“From the Outside In”
by Miranda Forman
Joshua Branson was the type of man who worked from the outside in. From his extensive undergraduate study of philosophy, he’d gathered that the Ancient Greeks were really all about promoting external beauty, which, when attained, would cultivate inner worth. This meant that Joshua Branson didn’t spend too much time on philosophy, nor too much time being nice to people. He could usually be found in the gym, or tweezing his unibrow. But no matter how much bicep he built, or how many hairs he plucked, he was really planning for the end times.
So when it came to building his dream house, Joshua Branson began with the wind turbine, which was far enough from his house to be discreet once the Apocalypse hit, but also close enough that Joshua Branson wouldn’t have to fight off too many zombies or viruses or crazed humans to complete occasional repairs.
Joshua Branson then installed solar panels on his rooftop for added energy. He figured that between the wind turbine and solar panels, he was covered whether it was a nuclear apocalypse, an asteroid, or if all the birds stopped flapping their wings and the wind permanently stilled.
He replaced the windows with bulletproof glass and carbon fiber bars (shipped to his door by USPS), reinforced the walls, doors, and flooring with steel (purchased on Amazon), and then set to work building the greenhouse in the basement, armed with artificial light bulbs and PVC pipe (eBay).
Working his way in, Joshua Branson purchased three suits of level IV body armor on Etsy, along with a hazmat suit he could wear over it, just in case. He had two wells drilled to different depths, twelve cubic feet of iodine tablets, and eighty Brita water filters.
Not to mention the canned goods, the medicines, the gasoline, the generators, the matches, the flint, and the weapons. Yes, Joshua Branson stockpiled weapons. Not just the typical explosive weapons, but also the wooden stakes, the garlic, and the silver bullets—you name it, he had it. One or two of everything in every room of the house, so no matter where he was, even in the shower, he’d be prepared to annihilate whatever came his way.
Once he was ready—once his peppers had sprouted, his chickens had laid their eggs, and his solar panels were all hooked up—he took himself off the grid. He disconnected the Internet, cable, and constructed a massive, insurmountable wall around his property. No one was going to get in or out.
So when the Apocalypse came, Joshua Branson was prepared. Whether it was zombies, dinosaurs, or the Black Death, Joshua Branson lounged completely untouched in his dreamhouse paradise.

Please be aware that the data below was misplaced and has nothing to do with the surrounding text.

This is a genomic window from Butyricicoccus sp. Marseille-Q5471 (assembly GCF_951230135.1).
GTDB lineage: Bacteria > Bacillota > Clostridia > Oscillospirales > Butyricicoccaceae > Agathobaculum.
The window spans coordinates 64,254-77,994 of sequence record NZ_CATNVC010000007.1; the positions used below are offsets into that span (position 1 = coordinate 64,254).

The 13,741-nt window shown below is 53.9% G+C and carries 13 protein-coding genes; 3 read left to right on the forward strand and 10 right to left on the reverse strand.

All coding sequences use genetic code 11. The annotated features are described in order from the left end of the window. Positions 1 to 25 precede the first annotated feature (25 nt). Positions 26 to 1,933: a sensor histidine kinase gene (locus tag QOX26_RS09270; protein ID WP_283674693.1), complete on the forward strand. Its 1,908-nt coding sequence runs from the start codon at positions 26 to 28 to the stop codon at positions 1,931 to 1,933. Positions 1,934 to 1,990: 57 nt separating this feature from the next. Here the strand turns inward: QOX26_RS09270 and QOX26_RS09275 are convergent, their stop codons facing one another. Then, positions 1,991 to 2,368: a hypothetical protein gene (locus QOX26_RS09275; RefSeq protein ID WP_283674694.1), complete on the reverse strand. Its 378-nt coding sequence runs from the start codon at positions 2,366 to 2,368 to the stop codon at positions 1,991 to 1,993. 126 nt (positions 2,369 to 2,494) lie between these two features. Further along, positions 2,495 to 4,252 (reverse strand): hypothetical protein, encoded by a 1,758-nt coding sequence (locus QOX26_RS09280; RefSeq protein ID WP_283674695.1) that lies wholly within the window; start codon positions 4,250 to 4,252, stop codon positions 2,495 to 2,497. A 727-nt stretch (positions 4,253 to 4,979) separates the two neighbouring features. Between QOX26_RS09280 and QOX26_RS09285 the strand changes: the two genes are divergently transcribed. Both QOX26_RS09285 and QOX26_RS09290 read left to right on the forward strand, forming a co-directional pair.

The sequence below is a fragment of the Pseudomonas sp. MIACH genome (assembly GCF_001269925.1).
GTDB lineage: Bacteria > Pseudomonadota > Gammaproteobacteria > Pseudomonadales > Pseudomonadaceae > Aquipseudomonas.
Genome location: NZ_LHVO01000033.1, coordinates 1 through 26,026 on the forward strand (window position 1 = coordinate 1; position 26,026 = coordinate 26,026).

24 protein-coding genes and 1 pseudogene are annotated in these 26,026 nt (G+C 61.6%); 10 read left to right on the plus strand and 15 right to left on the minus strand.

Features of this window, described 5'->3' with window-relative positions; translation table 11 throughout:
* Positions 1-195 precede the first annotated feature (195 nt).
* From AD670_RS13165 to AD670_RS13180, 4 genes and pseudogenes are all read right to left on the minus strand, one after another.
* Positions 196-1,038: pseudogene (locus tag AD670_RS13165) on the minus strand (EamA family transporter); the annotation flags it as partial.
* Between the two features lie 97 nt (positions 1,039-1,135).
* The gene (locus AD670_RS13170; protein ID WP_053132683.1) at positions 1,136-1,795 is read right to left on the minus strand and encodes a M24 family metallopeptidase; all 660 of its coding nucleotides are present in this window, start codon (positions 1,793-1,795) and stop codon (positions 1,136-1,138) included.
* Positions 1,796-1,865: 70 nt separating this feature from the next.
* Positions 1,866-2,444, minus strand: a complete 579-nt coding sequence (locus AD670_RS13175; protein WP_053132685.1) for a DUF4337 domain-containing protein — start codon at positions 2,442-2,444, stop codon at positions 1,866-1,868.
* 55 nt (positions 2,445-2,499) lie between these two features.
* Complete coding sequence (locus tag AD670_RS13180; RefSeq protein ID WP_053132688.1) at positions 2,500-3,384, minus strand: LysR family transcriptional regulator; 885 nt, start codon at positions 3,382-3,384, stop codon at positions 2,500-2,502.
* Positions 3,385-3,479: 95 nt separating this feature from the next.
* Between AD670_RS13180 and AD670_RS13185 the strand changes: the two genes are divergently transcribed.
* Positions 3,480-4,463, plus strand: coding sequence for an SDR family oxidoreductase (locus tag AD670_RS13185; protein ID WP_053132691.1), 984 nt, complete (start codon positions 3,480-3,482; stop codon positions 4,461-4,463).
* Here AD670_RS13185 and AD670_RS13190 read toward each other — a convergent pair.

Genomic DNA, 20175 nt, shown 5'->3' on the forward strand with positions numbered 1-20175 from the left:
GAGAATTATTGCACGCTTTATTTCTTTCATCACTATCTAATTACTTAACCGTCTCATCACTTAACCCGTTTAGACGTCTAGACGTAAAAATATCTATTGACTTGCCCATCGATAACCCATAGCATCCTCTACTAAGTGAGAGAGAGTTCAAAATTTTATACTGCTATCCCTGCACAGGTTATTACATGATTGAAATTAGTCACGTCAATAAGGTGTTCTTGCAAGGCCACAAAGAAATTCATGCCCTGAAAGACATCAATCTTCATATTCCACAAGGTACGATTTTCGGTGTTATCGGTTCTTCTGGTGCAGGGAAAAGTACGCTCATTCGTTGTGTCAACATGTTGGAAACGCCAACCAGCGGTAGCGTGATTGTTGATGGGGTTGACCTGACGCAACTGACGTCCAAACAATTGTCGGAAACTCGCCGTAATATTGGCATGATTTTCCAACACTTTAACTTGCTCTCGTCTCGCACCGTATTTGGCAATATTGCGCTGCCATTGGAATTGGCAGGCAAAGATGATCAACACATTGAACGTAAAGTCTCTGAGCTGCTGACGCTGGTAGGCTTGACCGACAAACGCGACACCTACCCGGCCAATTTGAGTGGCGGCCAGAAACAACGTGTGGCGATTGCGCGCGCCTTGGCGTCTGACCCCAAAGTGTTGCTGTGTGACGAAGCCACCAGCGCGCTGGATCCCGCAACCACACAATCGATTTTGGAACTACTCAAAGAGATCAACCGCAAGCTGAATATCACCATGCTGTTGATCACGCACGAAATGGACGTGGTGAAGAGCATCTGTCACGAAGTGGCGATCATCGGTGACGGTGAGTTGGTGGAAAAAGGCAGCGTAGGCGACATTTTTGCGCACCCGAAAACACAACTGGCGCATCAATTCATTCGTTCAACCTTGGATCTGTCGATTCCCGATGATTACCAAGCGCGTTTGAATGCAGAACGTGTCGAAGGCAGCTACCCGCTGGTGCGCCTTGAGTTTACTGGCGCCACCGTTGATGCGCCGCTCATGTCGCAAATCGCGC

But about four weeks after pretty much everyone else had been done in, little red bumps began to appear on Joshua Branson’s perfectly plucked and moisturized skin. They started on his legs, and they itched like the dickens. He couldn’t help scratching—the antihistamines and alcohol swabs just made it worse. Joshua Branson’s manicured fingers left deep gouges on top of his big toe, on his shins, and behind his knees, which evolved into huge unsightly scabs, and itched some more.
Then the red bumps crept up Joshua Branson’s toned butt and bronzed belly, and turned into bleeding mounds, and scabs, and scars. Joshua Branson began sleeping in his body armor, and when that didn’t work, he tried his hazmat suit. But no matter what he did, the red bumps crawled to his neck, face, and hands, and then sprouted on his feet again.
For months, Joshua Branson itched.
Joshua Branson couldn’t Google the bumps, there was no doctor, and he couldn’t identify anything else that was wrong with him. There were no bedbugs, and no mosquitos, just mysterious red itchy bumps that turned into bleeding mounds, and scabs, and scars, as he scratched them with his sculpted fingernails.
In the fourth month of battling the bumps, during a moment of clarity lying in bed clawing furrows in his sides, Joshua Branson suddenly realized that despite all his fortifications and precautions, his demise was inevitable. If this truly was the Apocalypse, the real McCoy, the final Day of All Days, then it was going to get everyone. It wouldn’t ignore one isolated dude in the middle of the wilderness. Joshua Branson was just dying the slowest.
Joshua Branson stared at his legs, poked at his burning scarred skin, and, a few months later, after almost a year of fighting these bumps, of isolation, and of rusty iodine water, he made a decision. Joshua Branson reached over, grabbed one of his weapons, and blasted a hole right through his head.